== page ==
'Flawed strategy'
The timing of such harsh language is important.

His recent anti-US rhetoric comes at a time when negotiations on the terms for American military presence after the withdrawal of Nato combat forces by the end of 2014 are at a critical stage.

The US is keen that the agreement is signed before the Nato summit in mid-2013.

President Karzai has been critical of the civilian casualties caused in Nato military operations, and what he sees as "insults" to "innocent Afghans" arrested by foreign forces, as well as violations of local tradition and culture.

People from across the country complain to him nearly every day and ask him to protect them and their property as elected president.

President Karzai believes that such incidents are pushing the general population towards insurgency and create a sense of occupation.

But he is now expressing his suspicion about the overall US-led mission in Afghanistan and the way the war is fought against al-Qaeda and its affiliates.

Nato combat forces are expected to withdraw from Afghanistan by the end of 2014

He views the US strategy as flawed and has repeatedly suggested that the US and its allies must pay attention to sanctuaries of insurgents which, he says, are outside Afghanistan.

The timing is also important for President Karzai personally.

A year before he is due to leave office, he seems very serious about establishing his authority as well as Afghan sovereignty.

He is frustrated about his continued reliance on foreign forces and is aware about his dependency on international community's military and financial aid.

But he wants a relationship between two equal partners and does not like the role of a subordinate.

"We want a good relationship with America; we want friendship, but friendship between two sovereign nations," says Mr Karzai.

Some of his foreign backers might have underestimated him.

But an old saying warns that "you can hire an Afghan, but you cannot buy him"; the president is trying to gain greater control for himself and his country.
Good name
Over the past decade, President Karzai has portrayed himself as a unifying figure who kept the country together and brought different factions and ethnic groups into his government.

He also wishes to bring the Taliban in from the battlefield and go down in history as a peacemaker in a country that has been rocked by more than three decades of continued violence.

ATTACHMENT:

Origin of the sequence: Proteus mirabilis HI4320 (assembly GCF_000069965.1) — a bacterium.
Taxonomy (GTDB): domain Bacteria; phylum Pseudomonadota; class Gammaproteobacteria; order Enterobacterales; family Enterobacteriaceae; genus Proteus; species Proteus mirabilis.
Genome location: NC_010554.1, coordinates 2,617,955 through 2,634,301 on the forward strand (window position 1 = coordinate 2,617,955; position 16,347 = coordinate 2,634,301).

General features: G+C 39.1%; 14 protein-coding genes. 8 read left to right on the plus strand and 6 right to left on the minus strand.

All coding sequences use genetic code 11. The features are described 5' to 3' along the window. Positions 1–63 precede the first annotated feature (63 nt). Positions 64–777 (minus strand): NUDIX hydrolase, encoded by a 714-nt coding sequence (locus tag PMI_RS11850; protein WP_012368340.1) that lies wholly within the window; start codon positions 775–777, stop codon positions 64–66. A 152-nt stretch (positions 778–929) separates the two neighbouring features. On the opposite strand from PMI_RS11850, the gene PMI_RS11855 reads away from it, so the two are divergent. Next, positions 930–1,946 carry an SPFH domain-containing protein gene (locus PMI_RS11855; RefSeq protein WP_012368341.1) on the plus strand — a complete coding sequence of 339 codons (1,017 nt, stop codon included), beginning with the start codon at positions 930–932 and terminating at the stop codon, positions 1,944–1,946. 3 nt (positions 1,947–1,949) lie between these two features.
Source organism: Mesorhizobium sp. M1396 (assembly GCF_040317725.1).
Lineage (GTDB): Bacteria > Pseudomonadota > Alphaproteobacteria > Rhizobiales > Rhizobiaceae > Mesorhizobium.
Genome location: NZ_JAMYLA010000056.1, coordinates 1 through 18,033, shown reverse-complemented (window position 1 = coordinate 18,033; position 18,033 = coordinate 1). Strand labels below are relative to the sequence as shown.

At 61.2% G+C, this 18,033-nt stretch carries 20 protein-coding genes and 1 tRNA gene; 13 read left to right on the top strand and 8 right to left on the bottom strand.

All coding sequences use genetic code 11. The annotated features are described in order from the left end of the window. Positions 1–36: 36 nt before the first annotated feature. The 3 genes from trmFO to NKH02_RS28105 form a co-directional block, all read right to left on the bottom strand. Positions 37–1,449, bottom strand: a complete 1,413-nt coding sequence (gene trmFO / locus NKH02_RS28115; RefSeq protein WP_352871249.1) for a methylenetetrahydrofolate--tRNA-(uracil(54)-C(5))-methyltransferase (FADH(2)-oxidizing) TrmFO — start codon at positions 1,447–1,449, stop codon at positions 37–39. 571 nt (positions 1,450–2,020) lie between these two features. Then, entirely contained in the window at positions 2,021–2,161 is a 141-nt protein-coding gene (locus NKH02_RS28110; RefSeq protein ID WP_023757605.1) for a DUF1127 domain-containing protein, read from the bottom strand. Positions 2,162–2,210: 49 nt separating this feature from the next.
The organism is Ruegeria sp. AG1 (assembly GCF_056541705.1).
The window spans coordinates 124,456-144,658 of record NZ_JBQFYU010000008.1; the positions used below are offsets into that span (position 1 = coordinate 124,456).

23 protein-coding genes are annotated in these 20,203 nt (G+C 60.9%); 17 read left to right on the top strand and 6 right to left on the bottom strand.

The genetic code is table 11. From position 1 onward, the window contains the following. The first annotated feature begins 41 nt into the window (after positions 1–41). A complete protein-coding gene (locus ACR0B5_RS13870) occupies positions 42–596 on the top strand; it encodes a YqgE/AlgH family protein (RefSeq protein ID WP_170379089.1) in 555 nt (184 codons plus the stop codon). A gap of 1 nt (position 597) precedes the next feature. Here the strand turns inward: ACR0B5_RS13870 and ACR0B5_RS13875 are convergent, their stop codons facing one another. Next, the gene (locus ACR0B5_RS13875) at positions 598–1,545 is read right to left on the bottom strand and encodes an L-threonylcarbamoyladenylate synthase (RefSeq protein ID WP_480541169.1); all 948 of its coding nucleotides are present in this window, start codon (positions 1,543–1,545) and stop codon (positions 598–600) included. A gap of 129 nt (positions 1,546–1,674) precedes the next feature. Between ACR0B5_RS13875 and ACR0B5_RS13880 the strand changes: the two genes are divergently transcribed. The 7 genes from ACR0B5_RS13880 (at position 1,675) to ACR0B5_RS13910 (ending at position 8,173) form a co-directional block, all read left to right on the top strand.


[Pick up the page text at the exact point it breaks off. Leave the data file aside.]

Appealing to nationalist sentiments and invoking Afghanistan's sovereignty are also part of the legacy he wants to leave.

President Karzai wants to be remembered as a leader who "liberated" the country from foreign influences.

He is also playing to his own Afghan constituencies and - above all - history. Leaving a good name behind is a virtue in Afghan culture.

As one of the most famous Pashto poets, Khoshahal Khan Khattak (1613 - 1689), says in one of his poems:

"Only the men of honour are praised in songs,

Both in their life and after they are dead."

Wednesday, March 13, 2013

Germany's n-word race debate

Germany's n-word race debate

Mekonnen Mesghena reads The Little Witch with his daughter Mekonnen Mesghena faced a dilemma on p94 of The Little Witch

Seven-year-old Timnit Mesghena is an avid reader. In the evenings, she and her father like to sit on the sofa in their flat in Berlin and read to each other. They present an easy picture of family happiness.
One of their favourites is the classic children's book, The Little Witch, an enchanting tale of a witch who flies and birds who talk.
But one day they reached page 94, and a difficult word came up. It was neger, describing a black boy. It is true that it can mean "negro" in German, but it also means the utterly offensive "nigger". When the book was written, the former may have been true - but now it is more like the latter.
Timnit's father, Mekonnen, had no doubts. He is black, originally from Eritrea, and found the word completely unacceptable.